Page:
Continuous Tone-Coded Squelch System or CTCSS is a circuit that is used to reduce the annoyance of listening to other users on a shared two-way radio communications channel. It is sometimes referred to as tone squelch or sub-channel since it has the effect of creating multiple virtual channels which are all using the same radio frequency. It does this by superimposing an extra audio tone over the voice transmission on a channel which can be heard by the radio circuitry but not by the human ear. Where more than one group of users is on the same radio frequency (called co-channel users), CTCSS circuitry mutes those users who are using a different CTCSS tone or no CTCSS. Receivers equipped with a CTCSS circuit usually have a switch that selects normal mode or CTCSS mode. When enabled, the CTCSS radio circuit, instead of unmuting the receive audio for any signal, causes the two-way radio receiver's audio to open only in the presence of the normal RF signal and the correct sub-audible audio tone (sub-audible meaning that the receiver circuitry can detect it, but is not apparent to the users in the audio output). A carrier squelch or noise squelch receiver not configured with CTCSS will receive any signal. A receiver with CTCSS circuitry (and with it enabled) locks out all signals except ones encoded with the correct tone. CTCSS can be regarded as a form of in-band signalling.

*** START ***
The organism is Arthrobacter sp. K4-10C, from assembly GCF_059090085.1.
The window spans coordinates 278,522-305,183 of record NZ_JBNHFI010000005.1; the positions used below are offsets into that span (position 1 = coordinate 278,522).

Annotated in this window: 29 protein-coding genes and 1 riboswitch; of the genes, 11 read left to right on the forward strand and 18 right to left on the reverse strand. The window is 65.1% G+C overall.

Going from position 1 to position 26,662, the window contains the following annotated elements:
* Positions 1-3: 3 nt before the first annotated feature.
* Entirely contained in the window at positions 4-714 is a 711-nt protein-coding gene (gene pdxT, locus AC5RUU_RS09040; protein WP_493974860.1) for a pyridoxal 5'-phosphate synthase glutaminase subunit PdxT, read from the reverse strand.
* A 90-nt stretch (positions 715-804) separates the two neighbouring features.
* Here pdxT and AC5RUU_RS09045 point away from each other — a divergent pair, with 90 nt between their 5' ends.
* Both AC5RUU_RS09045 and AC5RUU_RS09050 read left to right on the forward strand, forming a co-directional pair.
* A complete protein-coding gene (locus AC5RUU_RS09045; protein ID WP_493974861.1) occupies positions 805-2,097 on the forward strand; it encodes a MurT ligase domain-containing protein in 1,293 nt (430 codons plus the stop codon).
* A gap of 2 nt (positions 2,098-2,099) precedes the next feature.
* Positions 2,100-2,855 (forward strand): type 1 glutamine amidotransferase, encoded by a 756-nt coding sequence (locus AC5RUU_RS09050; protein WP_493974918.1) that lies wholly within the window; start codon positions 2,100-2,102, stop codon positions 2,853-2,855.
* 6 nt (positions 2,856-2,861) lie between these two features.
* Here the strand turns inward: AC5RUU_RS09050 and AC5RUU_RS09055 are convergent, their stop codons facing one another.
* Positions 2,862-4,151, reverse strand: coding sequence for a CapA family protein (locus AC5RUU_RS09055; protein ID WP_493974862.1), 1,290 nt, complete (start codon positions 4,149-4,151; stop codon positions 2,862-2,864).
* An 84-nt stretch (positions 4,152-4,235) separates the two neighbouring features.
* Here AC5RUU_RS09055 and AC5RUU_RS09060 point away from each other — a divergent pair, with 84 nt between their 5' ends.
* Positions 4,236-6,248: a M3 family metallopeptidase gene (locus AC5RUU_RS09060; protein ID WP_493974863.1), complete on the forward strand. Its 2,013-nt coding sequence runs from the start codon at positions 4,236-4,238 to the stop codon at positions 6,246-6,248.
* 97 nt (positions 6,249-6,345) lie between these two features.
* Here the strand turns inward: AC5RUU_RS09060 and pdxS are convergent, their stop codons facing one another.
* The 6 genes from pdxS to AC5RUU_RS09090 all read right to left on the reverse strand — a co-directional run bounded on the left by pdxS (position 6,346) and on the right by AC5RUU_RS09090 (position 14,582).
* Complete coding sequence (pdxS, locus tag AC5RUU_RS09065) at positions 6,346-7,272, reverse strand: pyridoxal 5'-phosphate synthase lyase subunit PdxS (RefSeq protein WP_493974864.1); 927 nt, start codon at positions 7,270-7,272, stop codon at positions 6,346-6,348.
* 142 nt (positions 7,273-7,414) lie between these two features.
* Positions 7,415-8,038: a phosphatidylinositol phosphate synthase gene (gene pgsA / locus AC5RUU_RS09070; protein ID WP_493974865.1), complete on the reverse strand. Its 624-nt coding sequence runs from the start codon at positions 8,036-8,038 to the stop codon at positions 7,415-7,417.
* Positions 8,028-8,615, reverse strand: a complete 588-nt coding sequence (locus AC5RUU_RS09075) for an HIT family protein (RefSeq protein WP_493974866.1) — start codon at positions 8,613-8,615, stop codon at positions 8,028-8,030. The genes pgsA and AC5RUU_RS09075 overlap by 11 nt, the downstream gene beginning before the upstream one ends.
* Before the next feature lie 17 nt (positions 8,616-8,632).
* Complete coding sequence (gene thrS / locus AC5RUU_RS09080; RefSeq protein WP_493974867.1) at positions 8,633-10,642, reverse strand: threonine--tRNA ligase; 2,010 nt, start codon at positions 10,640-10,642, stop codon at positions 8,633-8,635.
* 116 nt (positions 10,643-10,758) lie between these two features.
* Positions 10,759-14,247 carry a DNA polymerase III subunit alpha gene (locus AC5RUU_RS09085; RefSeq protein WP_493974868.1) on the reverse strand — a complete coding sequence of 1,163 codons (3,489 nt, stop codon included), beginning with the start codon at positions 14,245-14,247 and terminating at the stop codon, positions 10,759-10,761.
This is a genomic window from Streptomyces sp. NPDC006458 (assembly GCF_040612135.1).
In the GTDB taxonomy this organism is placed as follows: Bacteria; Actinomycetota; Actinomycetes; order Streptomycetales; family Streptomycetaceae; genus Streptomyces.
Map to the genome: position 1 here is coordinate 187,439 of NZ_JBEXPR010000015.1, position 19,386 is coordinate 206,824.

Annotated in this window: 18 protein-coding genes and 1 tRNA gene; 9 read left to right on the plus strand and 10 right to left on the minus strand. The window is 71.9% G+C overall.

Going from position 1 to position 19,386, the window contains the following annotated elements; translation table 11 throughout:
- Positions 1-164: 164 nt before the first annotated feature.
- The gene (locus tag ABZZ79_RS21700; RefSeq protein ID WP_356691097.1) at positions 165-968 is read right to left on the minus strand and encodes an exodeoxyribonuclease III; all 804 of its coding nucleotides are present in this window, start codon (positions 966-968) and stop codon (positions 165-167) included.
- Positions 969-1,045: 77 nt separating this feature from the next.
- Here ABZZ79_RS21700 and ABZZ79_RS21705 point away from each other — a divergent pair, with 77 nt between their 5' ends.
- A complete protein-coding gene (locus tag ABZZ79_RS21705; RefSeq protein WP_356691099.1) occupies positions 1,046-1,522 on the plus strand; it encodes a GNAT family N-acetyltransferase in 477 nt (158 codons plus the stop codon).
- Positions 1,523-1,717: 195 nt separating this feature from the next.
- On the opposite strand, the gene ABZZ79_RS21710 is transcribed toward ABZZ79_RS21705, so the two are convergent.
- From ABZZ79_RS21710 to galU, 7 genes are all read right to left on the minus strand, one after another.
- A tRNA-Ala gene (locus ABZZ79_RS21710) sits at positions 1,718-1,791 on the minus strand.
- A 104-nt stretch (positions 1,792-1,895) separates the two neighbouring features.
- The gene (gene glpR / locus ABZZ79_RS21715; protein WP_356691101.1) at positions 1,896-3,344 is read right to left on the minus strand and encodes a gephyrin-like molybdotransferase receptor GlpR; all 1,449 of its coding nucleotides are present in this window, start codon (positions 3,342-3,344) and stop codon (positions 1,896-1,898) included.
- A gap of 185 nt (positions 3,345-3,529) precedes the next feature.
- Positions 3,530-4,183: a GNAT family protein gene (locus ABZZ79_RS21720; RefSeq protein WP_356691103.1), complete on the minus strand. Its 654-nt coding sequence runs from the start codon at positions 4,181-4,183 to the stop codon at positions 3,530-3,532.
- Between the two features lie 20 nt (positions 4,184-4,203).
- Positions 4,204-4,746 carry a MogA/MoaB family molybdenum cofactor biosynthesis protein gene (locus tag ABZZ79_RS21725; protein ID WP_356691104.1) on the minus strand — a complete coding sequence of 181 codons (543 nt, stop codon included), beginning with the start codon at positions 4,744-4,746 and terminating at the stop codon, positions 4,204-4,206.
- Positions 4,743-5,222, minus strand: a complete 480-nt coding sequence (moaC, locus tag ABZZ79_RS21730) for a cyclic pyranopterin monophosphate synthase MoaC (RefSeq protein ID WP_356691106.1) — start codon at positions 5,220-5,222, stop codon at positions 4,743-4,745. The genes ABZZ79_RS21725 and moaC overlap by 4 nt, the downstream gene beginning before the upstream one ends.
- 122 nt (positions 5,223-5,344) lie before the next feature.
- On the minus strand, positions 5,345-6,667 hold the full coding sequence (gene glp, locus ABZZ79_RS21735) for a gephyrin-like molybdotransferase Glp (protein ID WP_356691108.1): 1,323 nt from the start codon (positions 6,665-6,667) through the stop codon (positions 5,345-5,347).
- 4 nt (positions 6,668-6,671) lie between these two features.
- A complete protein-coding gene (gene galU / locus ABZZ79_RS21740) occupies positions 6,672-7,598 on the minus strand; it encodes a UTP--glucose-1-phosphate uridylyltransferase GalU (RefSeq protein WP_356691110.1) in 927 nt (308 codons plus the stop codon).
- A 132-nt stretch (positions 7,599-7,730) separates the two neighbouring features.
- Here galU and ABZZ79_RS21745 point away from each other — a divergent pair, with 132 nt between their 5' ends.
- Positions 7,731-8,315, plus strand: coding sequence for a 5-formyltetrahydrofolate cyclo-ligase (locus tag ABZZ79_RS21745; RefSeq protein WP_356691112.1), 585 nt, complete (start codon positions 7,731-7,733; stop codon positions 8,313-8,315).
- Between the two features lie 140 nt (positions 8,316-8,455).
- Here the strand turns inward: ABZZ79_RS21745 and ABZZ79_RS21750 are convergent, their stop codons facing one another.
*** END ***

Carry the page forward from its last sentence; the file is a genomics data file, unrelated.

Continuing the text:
As a simple example, suppose a two-way radio frequency is shared by a delivery service and a landscape maintenance service. Conventional radios without CTCSS would hear all transmissions from both groups. The landscapers would have to listen to the delivery service. The delivery service would have to hear about landscape customer complaints. If both installed CTCSS, units from each group would only hear radios from their own group. This is supposed to reduce missed messages and the distraction of unnecessary radio chatter. Note that in the example above there are only two co-channel users. In dense two-way radio environments a large number of groups may be present on a single radio channel. A disadvantage of using CTCSS in shared frequencies is that since users cannot hear transmissions from other groups, they may assume that the frequency is open when it is not and transmit simultaneously with another user, thus accidentally overriding or interfering with the other group's transmission. For example, in the above situation a landscaper might be communicating with another landscaper. Meanwhile, a delivery service driver—not hearing any transmissions—assumes that the frequency is clear and calls his dispatch office. Depending on several factors (locations, power, etc.), the two simultaneous transmissions could easily interfere with each other—resulting in one or both not being clearly understood. The more separate groups that share a single frequency and the more frequently that they transmit, the more likely that this accidental interference will occur. Radios with a "Busy Channel Lockout" feature will prevent transmitting in this case.